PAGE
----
Drifting, Doldrums & Tambourines
By Andy Mouncey, Sep 3 2019 06:24PM
So you think it’s hard breaking out of prison? You want to try breaking in.
This is what it takes for a new social enterprise with One Big Idea to get going in our Justice sector – as lived by Andy Mouncey of Run For Your Life CIC www.runforyourlife.org.uk
Timeline To Date
2012 First invitation to a Category C prison. Project pulled pre-start
2013 First short pilot delivered (unpaid) at a Cat D prison
2014-16 More testing – more pilots – still no ££
2016 RFYL Conception. Doors open–doors close-funding bids/rejected
2017 RFYL Community Interest Company incorporation. Doors open-close/bids (sad face)
2018 Doors open–close/bids etc: Getting boring now. Still no ££
2019: Too far in to give up – so it’s this year or bust
Funding Bids Written & Rejected: 21
Times I’ve Honestly Thought About Quitting: 4
Times My Wife Has Given Me Permission To Quit: 2
Drifting, Doldrums & Tambourines
I’d not been idle in the months after the Stafford pilot – really I hadn’t: Buoyed by that success I was pitching, sharing, telling, meeting, bidding, networking, asking…Interest was there, commitments were given – and then those commitments wobbled and deadlines started stretching.
Here we go again…
And that’s WITH latest Proof Of Concept in my back pocket.
Meanwhile the Big Picture indicators of prison life continue to slide:
Self Harm: UP (again)
Self-inflicted Deaths: UP (again)
Assaults (prisoner on staff and prisoner on prisoner): UP – again (and frighteningly so)
Provision of Purposeful Activity Time: Two thirds of prisons missed the target
Number of Older Prisoners: UP (a lot)
Amount of money spent by government on a prison place: DOWN (again)
We continue to send more women to prison for non-violent offences
We still have the highest imprisonment rate in Western Europe
Oh yeah – and Ministerial Turnover – which translates to Time On Task to do anything remotely meaningful: Defying description
(Source: MoJ Safety in Custody Quarterly Bulletins, Chief Inspector of Prisons Annual Report, Prison Reform Trust)
And just in case you thought that was all too peachy here’s the real bad news that many in the sector feared was coming from the latest custodian of the keys to Number 10 – (though by the time you read this…)
1. The evidence-based reforms to short-term sentencing to be scrapped.
(Evidence: It just makes the problem – reoffending – worse).
2. More prison places are to be made available.
(Evidence: If you just create more prisons/places you look for people to fill ‘em with…which makes the problem – reoffending – worse).
And all this from a bloke who went to a school that purports to prepare men for a life of public service and who likes to use big words and archaic language to make us think he’s really clever.
And here I am with an innovative and now proven solution to a problem that is still getting worse and will ultimately affect us all.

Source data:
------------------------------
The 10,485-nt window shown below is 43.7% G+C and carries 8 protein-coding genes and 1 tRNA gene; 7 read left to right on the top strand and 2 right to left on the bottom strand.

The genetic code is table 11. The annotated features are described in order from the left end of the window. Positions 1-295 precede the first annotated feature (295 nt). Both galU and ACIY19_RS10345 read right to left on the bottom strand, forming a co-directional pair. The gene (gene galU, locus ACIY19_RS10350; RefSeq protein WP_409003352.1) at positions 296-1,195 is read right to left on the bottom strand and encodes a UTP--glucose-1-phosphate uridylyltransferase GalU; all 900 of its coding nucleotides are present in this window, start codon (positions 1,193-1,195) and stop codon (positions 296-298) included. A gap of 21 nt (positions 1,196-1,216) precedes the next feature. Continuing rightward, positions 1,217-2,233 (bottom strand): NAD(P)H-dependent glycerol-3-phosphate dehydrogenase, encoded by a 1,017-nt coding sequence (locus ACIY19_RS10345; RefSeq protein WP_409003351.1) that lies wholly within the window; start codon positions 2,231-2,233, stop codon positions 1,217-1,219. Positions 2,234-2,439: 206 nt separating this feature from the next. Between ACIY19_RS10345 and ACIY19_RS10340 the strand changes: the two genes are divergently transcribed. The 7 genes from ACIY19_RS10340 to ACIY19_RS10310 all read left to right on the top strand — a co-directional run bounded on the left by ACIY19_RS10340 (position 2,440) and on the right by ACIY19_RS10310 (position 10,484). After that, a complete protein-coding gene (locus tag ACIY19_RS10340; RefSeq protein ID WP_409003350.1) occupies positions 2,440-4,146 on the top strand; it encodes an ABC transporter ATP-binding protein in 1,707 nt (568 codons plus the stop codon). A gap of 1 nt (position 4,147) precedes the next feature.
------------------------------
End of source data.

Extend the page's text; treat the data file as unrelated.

‘Cos here’s the kicker:
Most of the 83,000 or so people in our prisons will be released – and that could be to a neighborhood near you.
So whaddaya want: You want ‘em to play by the rules or..?
Seven years in, 21 failed funding bids, countless hours and miles on the road and two Proof Of Concept pilot programs with support from leading authority figures in the sector…
And still nobody’s buying.
What - in the name of all that is holy - is it going to take for me to make this F**kin’.
‘Cheer up.’ Said Anne Fox CEO of Clinks www.clinks.org who have been just bloody brilliant with me. ‘Most people trying to work this sector just give up - and of those of our members that do don’t hardly any work in the prison system. You’re just a great example of why that’s so – ‘cos it’s so flippin’ hard!’
Marshaling my motivation and very mindful of the Kebbell monies heading my way (see blog) I promised myself one last flurry of activity before throwing my toys out of the pram at the end of June:
One more grant bid.
A first pitch for a prison contract via the new MoJ tendering portal.
Three more proposals to three more prisons where I had invitations extended.
Three new in-person meetings in The Big City with two potential partners and one potential advocate.
As I write this I have no news to share on the pre-summer flurry.
I’m as certain as I can be that it wont be The Final Flurry – but it has taken yet another frank and searching discussion with Mrs Mouncey to get me OK with picking this up again:
What’s really changed?
Is the problem still there?
Do you still believe in your solution?
So what’s your problem then?
What my problem actually was was being OK – again – with playing second fiddle in the family breadwinning stakes.
And to continue to be OK with playing second fiddle for a few more months to come.
Or as the shy, retiring family-friendly comedian Chris Rock puts it: ‘Sometimes you just got to be cool with playing the tambourine to her lead guitar.’
‘Cos that’s a partnership, man.